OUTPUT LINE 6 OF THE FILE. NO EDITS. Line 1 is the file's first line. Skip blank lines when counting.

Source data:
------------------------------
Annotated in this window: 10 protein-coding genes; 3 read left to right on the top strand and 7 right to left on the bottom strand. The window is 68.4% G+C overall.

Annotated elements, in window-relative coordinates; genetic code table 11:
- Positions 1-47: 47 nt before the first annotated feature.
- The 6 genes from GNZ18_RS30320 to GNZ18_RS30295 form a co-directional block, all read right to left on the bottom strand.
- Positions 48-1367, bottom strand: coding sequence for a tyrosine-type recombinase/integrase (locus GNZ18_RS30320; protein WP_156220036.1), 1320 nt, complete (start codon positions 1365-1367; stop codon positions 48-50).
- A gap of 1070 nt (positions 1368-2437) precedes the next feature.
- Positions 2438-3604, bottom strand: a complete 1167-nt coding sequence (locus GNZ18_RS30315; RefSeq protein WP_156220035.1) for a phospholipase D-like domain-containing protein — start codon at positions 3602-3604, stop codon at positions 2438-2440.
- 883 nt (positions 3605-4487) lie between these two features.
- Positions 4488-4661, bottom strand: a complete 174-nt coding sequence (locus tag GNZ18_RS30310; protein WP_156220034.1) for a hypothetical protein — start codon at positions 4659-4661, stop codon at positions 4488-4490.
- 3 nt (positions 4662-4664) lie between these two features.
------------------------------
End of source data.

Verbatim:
- A gap of 1070 nt (positions 1368-2437) precedes the next feature.